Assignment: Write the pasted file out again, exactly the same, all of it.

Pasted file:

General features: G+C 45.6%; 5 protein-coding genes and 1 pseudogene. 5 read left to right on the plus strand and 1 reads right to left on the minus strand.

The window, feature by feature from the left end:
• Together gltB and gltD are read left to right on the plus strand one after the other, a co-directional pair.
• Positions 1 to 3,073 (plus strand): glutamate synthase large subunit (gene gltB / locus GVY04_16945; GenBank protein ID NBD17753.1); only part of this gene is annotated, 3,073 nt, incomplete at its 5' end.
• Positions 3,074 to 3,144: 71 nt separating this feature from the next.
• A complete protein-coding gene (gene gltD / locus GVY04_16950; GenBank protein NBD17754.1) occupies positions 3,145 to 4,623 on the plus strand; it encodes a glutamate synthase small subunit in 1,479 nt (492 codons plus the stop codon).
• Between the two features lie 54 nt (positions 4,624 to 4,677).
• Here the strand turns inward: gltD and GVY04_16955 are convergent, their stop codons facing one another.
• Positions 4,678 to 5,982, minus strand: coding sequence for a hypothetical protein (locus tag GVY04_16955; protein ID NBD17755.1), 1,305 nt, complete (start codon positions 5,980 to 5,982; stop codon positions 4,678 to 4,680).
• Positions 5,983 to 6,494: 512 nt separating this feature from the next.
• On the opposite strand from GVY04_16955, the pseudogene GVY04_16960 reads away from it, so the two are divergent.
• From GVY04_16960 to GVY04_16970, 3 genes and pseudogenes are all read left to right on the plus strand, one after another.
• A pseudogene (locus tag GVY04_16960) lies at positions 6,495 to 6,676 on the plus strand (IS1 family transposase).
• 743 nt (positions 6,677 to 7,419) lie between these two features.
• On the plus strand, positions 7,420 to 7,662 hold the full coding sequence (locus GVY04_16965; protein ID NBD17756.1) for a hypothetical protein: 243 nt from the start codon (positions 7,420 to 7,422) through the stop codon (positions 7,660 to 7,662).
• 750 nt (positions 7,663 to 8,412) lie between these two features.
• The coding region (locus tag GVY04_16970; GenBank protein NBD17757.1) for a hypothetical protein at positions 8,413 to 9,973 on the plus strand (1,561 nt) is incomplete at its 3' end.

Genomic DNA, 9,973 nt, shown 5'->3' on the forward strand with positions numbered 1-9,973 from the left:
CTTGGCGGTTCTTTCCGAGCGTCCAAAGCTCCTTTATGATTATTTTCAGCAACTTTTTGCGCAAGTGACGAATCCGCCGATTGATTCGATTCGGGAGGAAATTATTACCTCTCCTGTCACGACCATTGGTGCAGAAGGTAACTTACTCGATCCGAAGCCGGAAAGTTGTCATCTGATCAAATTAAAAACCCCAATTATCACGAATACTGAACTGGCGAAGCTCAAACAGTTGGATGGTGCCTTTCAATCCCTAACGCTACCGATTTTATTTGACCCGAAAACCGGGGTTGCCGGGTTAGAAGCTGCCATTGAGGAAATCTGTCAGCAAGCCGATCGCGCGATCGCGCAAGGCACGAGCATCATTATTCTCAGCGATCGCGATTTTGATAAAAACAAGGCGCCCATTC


General features: G+C 45.6%; 5 protein-coding genes and 1 pseudogene. 5 read left to right on the plus strand and 1 reads right to left on the minus strand.

The window, feature by feature from the left end:
• Together gltB and gltD are read left to right on the plus strand one after the other, a co-directional pair.
• Positions 1 to 3,073 (plus strand): glutamate synthase large subunit (gene gltB / locus GVY04_16945; GenBank protein ID NBD17753.1); only part of this gene is annotated, 3,073 nt, incomplete at its 5' end.
• Positions 3,074 to 3,144: 71 nt separating this feature from the next.
• A complete protein-coding gene (gene gltD / locus GVY04_16950; GenBank protein NBD17754.1) occupies positions 3,145 to 4,623 on the plus strand; it encodes a glutamate synthase small subunit in 1,479 nt (492 codons plus the stop codon).
• Between the two features lie 54 nt (positions 4,624 to 4,677).
• Here the strand turns inward: gltD and GVY04_16955 are convergent, their stop codons facing one another.
• Positions 4,678 to 5,982, minus strand: coding sequence for a hypothetical protein (locus tag GVY04_16955; protein ID NBD17755.1), 1,305 nt, complete (start codon positions 5,980 to 5,982; stop codon positions 4,678 to 4,680).
• Positions 5,983 to 6,494: 512 nt separating this feature from the next.
• On the opposite strand from GVY04_16955, the pseudogene GVY04_16960 reads away from it, so the two are divergent.
• From GVY04_16960 to GVY04_16970, 3 genes and pseudogenes are all read left to right on the plus strand, one after another.
• A pseudogene (locus tag GVY04_16960) lies at positions 6,495 to 6,676 on the plus strand (IS1 family transposase).
• 743 nt (positions 6,677 to 7,419) lie between these two features.
• On the plus strand, positions 7,420 to 7,662 hold the full coding sequence (locus GVY04_16965; protein ID NBD17756.1) for a hypothetical protein: 243 nt from the start codon (positions 7,420 to 7,422) through the stop codon (positions 7,660 to 7,662).
• 750 nt (positions 7,663 to 8,412) lie between these two features.
• The coding region (locus tag GVY04_16970; GenBank protein NBD17757.1) for a hypothetical protein at positions 8,413 to 9,973 on the plus strand (1,561 nt) is incomplete at its 3' end.

Genomic DNA, 9,973 nt, shown 5'->3' on the forward strand with positions numbered 1-9,973 from the left:
CTTGGCGGTTCTTTCCGAGCGTCCAAAGCTCCTTTATGATTATTTTCAGCAACTTTTTGCGCAAGTGACGAATCCGCCGATTGATTCGATTCGGGAGGAAATTATTACCTCTCCTGTCACGACCATTGGTGCAGAAGGTAACTTACTCGATCCGAAGCCGGAAAGTTGTCATCTGATCAAATTAAAAACCCCAATTATCACGAATACTGAACTGGCGAAGCTCAAACAGTTGGATGGTGCCTTTCAATCCCTAACGCTACCGATTTTATTTGACCCGAAAACCGGGGTTGCCGGGTTAGAAGCTGCCATTGAGGAAATCTGTCAGCAAGCCGATCGCGCGATCGCGCAAGGCACGAGCATCATTATTCTCAGCGATCGCGATTTTGATAAAAACAAGGCGCCCATTC